Practical Paralegalism Tips Its Hat to Legal Blog Watch

5 Responses to Lawyer’s Ad for a Legal Assistant Results in Bar Complaint

  1. I just read that story at the Chicago Trib's site and was wondering if you've seen it.

    Ironically, I just finished a book with a very similar storyline (only it was 6 attorneys). It makes a great taudry plot in a trashy novel, but not such a great thing in real life…

  2. Unfortunately, I think everyone in America will have seen this story by the end of the day. It's utterly shocking, and his apparent indifference to both the ethical obligations of being a lawyer and a decent human being has left a very bad taste in my mouth. Our firm represents victims of sexual harassment, and unfortunately, there are too many sexual predators out there. I'm so glad that the victim in this case exposed the incident.

  3. I tweeted this one early yesterday, and commented about it on another blog last night. I'll say the same thing here:

    I tweeted this earlier today, under the category of hoping I'd never be that desperate for a job. I've had a chance to think about it a little more since then.

    The link to the complaint goes straight back to the website of the Illinois Attorney Registration & Disciplinary Commission. While I know the attorney discipline types can be wild and crazy guys (I worked for one here in Michigan for 11 years), it would be very hard to pull that off. So I too doubt it is a hoax.

    Interesting note: The Craigslist ad incident is Count Three in a three-count complaint. And it is not the ad itself that is alleged to be misconduct. The misconduct charged concern's the attorney-respondent's alleged false statement in his answer to the job applicant's request for investigation: "Respondent's statement that he did not post the advertisement on Craigslist….was false, and Respondent knew it was false when he made it, because Respondent did in fact post the advertisement on Craigslist and knew when he responded to the ARDC investigation that he had in fact posted the advertisement."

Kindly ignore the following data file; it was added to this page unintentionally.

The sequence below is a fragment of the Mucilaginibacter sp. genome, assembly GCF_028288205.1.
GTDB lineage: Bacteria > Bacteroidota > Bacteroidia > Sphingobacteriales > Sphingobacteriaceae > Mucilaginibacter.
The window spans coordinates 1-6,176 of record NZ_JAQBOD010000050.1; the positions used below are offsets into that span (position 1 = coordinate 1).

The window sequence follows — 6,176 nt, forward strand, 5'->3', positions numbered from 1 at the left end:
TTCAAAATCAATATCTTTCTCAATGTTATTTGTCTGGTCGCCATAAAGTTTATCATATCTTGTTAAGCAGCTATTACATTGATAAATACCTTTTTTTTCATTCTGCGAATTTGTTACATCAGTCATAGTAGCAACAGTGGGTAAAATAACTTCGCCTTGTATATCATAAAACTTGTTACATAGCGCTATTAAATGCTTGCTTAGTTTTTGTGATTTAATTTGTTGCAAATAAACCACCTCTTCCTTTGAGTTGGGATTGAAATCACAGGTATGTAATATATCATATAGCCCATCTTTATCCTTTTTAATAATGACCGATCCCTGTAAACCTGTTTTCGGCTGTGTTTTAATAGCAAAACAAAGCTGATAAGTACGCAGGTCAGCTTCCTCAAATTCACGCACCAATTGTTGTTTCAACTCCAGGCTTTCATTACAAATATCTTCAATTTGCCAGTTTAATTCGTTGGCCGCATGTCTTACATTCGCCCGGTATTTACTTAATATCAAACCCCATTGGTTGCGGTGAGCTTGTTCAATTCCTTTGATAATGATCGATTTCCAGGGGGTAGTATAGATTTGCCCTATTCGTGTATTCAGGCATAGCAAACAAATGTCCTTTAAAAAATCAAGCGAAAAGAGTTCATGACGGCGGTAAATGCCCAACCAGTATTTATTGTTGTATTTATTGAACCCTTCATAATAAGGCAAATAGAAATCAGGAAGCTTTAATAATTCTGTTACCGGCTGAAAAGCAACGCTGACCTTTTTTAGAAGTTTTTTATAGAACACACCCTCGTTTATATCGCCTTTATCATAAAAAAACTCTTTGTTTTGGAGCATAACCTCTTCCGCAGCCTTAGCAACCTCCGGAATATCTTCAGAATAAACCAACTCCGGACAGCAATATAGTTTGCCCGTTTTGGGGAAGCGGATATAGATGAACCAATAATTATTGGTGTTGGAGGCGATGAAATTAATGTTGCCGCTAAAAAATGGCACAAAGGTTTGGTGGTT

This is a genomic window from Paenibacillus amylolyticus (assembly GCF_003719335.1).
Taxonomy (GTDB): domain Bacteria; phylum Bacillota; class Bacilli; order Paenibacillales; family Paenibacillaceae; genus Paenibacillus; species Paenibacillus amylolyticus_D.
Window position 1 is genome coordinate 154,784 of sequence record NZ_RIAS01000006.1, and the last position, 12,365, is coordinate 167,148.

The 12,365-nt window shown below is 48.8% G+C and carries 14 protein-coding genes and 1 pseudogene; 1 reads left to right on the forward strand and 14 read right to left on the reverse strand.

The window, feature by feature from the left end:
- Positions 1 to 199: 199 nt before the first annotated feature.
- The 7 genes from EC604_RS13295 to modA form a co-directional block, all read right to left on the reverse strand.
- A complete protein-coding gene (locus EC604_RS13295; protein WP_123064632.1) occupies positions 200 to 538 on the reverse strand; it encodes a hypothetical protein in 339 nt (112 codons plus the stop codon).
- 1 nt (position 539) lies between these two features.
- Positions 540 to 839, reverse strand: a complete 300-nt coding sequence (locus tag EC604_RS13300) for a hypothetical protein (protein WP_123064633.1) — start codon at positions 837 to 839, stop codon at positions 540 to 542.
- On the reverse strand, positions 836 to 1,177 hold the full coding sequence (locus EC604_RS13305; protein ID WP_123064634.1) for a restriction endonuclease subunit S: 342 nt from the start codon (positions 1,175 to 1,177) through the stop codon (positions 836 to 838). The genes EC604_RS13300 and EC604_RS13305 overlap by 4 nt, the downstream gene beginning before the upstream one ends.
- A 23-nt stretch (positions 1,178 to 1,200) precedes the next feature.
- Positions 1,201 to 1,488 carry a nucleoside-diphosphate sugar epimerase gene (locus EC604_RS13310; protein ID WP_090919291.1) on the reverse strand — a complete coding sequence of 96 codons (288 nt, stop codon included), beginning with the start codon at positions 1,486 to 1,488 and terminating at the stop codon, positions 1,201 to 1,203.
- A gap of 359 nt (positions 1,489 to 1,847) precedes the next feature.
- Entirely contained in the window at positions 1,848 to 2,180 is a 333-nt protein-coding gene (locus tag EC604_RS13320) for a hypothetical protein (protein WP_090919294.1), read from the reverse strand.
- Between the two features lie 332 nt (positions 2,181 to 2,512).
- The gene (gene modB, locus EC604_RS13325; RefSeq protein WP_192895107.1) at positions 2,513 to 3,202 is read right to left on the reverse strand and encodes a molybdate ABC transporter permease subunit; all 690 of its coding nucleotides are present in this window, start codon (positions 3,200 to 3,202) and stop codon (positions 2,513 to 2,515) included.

Counts One and Two both involve neglect and misrepresentation in two separate immigration matters. Had the attorney-respondent not been charged with substantive misconduct regarding two immigration client matters, and had he not initially denied that he placed the ad on Craigslist, he probably would not have been charged with misconduct at all.

  4. As always, you make great points, Margaret. I may be interpreting the complaint a little differently, but I think the acts of placing the ad and then sending the offensive response email fall under the conduct that lead to a charge of bringing disrepute to the legal profession. I hope the alleged act of soliciting sex from job applicants would have been investigated by the Bar, even without the other allegations.

    As for the applicant, I have a lot of sympathy for her in a tough job market, that she went to these lengths hoping it was real job. The fact that the job never really existed in the first place was an extremely cruel hoax -that should count as fraud and misrepresentation, too.

    But ultimately, he will likely not be appropriately punished for the sleazy job farce. I'm glad that the victim publicized it and didn't keep quiet, despite the humiliating nature of this incident. At least when the public and future employers google his name, this will come up.